They say if you get the chance to change someone’s perspective for the better, then do not waste that opportunity. It is one of the most powerful gifts one can get. Theatre is one of those art forms that enhance this opportunity. Meanwhile Delhi being the hub of theatre enthusiasts, is renowned for having various theatre groups who not only are known for performing arts but for promoting them too.

Here are some really influential theatre groups who are known for their work related to promoting change in the society:

1. Vayam – The Performing Arts Society

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A group of around 15 theatre enthusiasts of Shivaji College in the zeal of pursuing theatre started Vayam as a college society. Some of the names involved are Charitra Raj, Paritosh Tripathi, Ashtam Neelkanth, Sameer Mittal and Kunal Swami. Vayam has so far done 30+ plays. The recent ones being ‘1500 ka dost’, ‘Platform No.8’ and ‘Jeevita Chellave – The Cost of Living’. Where Platform No.8 was an amalgamation of Ruskin Bond’ stories, Jeevitha Chellave on the other hand was an adaptation of Arundhati Roy’s God of Small Things. In their long yet eventful journey, Vayam surely faces many challenges on different fronts.

At the creative front, often understanding the text becomes an issue, to solve which, they consult experts. At the economic front, raising funds is an irksome task. Initially, audience generation too, was a big challenge, as it is not easy to persuade people to watch your play. But through word of mouth publicity, they were able to convince the audience to come to auditorium and watch their play. It somehow turned out to be a good marketing tactic for them.

Currently, Vayam is working over a musical dance drama, The White Saree. The play explores sexuality and tries to find out the answers that remain behind the curtain till now. The play talks, identifies, showcases and enjoys sexuality as a concept. It takes several metaphors from mythology and tries to weave a story of present scenario. The play will be put up at LTG auditorium, on 27th August, 2017, with 2 shows.

We asked the creative director of Vayam, Amit Tiwari about his journey and he said “the journey has been challenging but great. In a short span, we were able to make a mark in performing arts (including theatre) and education. We have also made a positive beginning in the arena of cinema and we’re very excited about it. We are contented that along with following are dreams we are also fulfilling are responsibilities towards the society by making street plays over socially relevant issues and working with ngos over the same. And lastly, we are grateful to our members, our audience and god for our exciting and loving journey.”

2. Mirror Theatre Group

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An artist is not successful until he helps others in promoting their art. In 2012, Sumit Rawat and Mohit Pandey founded Mirror Theatre Group. They started off as students at Kutumb Foundation, an NGO that teaches theatre. Their first production was an adaptation of The Merchant of Venice, named Saudagari. Initially, their basic model was to promote theatre and teach acting to underprivileged kids.

They have so far done 70+ plays. Their recent play was ‘A Date’ which was admired by all those who watched it. They are currently working on ‘Ram Leela’, a production they have already performed in 2015, in collaboration with Breakthrough Trust. When asked about the difficulties and the challenges they face, the founder, Sumit Rawat said, “the biggest problem for us has always been reaching out to people. We keep on enhancing are ways to increase reach on social media. For it affects the audience. In 2013, we have experienced shows which had very less audience. But now, we have hired people who take care of it.”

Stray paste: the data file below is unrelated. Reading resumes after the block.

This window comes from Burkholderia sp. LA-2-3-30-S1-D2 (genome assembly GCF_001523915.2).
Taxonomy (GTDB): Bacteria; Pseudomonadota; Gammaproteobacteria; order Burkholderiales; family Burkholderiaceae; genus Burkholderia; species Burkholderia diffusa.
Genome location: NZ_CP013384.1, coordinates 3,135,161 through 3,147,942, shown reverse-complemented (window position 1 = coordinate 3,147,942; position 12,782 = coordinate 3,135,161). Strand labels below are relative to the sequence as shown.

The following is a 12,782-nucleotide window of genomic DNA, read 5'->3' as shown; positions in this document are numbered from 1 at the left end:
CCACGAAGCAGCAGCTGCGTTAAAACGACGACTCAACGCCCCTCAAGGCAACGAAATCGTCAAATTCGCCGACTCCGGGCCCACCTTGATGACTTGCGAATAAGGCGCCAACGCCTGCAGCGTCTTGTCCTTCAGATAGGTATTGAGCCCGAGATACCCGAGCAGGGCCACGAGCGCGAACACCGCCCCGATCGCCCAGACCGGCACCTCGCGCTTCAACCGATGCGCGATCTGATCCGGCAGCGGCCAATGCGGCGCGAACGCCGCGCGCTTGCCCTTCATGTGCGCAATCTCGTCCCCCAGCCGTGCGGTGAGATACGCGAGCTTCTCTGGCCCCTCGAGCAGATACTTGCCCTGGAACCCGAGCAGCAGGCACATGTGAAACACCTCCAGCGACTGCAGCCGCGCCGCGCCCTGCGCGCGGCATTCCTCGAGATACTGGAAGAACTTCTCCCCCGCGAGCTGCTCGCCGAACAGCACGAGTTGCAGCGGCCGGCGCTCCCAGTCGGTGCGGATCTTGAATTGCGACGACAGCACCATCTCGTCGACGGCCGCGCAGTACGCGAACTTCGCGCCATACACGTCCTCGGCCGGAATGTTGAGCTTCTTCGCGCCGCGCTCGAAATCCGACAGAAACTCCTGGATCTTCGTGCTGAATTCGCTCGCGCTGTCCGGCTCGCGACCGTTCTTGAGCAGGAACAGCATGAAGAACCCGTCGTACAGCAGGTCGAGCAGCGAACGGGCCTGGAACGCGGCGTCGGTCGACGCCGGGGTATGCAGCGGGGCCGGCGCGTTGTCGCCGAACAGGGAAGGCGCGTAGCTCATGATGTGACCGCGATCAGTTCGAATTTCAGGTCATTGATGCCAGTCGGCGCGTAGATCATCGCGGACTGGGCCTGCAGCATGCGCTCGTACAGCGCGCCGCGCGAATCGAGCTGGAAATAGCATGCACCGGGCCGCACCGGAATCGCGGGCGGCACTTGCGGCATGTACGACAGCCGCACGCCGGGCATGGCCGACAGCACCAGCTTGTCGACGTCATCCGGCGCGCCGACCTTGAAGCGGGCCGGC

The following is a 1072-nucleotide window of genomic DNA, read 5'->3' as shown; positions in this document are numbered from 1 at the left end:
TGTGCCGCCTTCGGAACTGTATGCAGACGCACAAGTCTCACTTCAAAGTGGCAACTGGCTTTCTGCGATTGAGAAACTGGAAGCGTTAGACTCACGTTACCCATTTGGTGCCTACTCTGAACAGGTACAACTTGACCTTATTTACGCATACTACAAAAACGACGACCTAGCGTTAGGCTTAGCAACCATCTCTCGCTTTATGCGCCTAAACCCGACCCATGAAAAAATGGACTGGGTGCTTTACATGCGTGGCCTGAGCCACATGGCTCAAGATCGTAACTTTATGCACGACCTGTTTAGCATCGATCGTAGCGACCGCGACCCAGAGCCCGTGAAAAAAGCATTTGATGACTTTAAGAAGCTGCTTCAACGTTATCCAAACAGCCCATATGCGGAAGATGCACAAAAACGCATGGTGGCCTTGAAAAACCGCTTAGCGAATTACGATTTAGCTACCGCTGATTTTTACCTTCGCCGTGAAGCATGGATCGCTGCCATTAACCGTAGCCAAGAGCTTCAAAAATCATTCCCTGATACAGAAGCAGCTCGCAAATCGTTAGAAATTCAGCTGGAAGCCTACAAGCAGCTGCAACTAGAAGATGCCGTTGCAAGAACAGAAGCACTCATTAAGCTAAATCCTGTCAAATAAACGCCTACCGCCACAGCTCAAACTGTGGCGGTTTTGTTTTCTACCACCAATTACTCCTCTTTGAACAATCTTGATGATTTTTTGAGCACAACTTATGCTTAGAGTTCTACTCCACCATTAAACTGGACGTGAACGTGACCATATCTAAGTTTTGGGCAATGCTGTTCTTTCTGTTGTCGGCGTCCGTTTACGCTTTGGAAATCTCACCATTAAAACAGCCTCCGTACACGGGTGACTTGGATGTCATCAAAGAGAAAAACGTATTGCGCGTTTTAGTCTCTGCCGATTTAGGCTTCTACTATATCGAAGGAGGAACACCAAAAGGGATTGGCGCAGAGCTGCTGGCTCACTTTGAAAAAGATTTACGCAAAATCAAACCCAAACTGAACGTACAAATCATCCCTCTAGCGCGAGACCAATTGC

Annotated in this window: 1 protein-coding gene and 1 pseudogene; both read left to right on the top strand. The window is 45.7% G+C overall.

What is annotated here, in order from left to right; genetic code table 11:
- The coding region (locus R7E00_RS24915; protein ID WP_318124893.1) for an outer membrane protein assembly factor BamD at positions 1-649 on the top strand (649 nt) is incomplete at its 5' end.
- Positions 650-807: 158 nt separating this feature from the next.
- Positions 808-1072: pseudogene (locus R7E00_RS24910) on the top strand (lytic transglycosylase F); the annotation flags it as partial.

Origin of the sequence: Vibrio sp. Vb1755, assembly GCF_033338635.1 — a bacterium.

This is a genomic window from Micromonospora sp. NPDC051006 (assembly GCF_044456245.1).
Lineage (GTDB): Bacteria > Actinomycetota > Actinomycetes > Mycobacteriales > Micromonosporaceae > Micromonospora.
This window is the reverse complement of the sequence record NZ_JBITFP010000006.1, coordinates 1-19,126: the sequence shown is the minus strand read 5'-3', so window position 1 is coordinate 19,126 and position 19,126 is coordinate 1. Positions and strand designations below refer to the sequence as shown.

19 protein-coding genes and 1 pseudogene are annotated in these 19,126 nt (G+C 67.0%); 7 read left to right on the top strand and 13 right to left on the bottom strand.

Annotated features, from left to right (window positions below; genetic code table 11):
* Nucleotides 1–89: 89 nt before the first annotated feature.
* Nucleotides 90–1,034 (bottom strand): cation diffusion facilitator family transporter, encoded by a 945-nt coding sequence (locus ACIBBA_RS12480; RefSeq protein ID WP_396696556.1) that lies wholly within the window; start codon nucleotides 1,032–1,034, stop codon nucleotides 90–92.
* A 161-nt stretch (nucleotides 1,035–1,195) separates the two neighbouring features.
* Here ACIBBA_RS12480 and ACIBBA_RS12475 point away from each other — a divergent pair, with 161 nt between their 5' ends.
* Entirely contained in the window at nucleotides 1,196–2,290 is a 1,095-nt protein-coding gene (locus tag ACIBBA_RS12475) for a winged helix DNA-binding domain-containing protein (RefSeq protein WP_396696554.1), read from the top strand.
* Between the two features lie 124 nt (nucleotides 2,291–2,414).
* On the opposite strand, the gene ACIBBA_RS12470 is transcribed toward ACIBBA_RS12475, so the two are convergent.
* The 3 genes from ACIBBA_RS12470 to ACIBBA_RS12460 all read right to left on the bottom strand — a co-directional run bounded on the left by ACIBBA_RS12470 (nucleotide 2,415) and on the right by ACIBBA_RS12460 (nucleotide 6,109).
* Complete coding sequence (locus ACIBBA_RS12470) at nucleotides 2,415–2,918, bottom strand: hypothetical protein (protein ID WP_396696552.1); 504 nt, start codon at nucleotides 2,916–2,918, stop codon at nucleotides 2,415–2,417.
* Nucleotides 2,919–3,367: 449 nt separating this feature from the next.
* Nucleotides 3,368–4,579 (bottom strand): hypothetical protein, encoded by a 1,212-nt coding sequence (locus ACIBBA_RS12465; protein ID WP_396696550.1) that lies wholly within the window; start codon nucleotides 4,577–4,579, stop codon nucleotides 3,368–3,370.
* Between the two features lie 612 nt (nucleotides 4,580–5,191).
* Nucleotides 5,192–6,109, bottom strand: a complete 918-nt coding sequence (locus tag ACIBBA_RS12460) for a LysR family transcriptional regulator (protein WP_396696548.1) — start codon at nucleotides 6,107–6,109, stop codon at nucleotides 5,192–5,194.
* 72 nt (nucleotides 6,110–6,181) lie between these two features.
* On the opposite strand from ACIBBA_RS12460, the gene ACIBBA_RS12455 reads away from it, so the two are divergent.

3. Third Space Collective

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Third space collective is the brainchild of Neil, Anannya Tripathi, Rahul Tewari, Anuj Chopra and Dhwani Vig. It was founded and registered in 2013. Thirdspace Collective is about creating a space for like minded people to have a conversation. Doing plays, conducting workshops and having panel discussions contribute to this idea. It consists of 25 active members and have so far performed 7 plays. Initially it faced many problems like difficulties in getting resources and funds for the production. Getting audience and being able to convey the message to them was again a task.

Some of the productions like ‘Love, Prufrock’, ‘Pascualnama’ and ‘Malang’ have achieved massive response from people. Meanwhile, Third Space Collective also carries out story telling workshops, called ‘Tell A Tale’. The aim is to let the children find the story they want to tell in ways they want to tell it.

While their next production is ‘Dastaan-e-bhook’, which is an adaptation of Curse of The Starving Class, it was first performed in 2015. The play will be put up at Instituto Cervantes, Cannaught Place on 1st September 2017. When asked about his journey so far, one of the founders, Neil told us, “Initially, it was a question whether to begin with a collective in a city where startups come and go. We were confused if we should move forward or not. Is it worth the risk? But we wanted to move forward. There was a certain kind of instinct. For we needed more perspective. We have heard events where we had to shift our priorities from the collective to our individual work. But we have always made sure that this is something that keeps us going.”

These people really put in their heart and soul into what they believe in and they believe in making a better society. Thus, there is no second thought to the fact that such beliefs should be supported.

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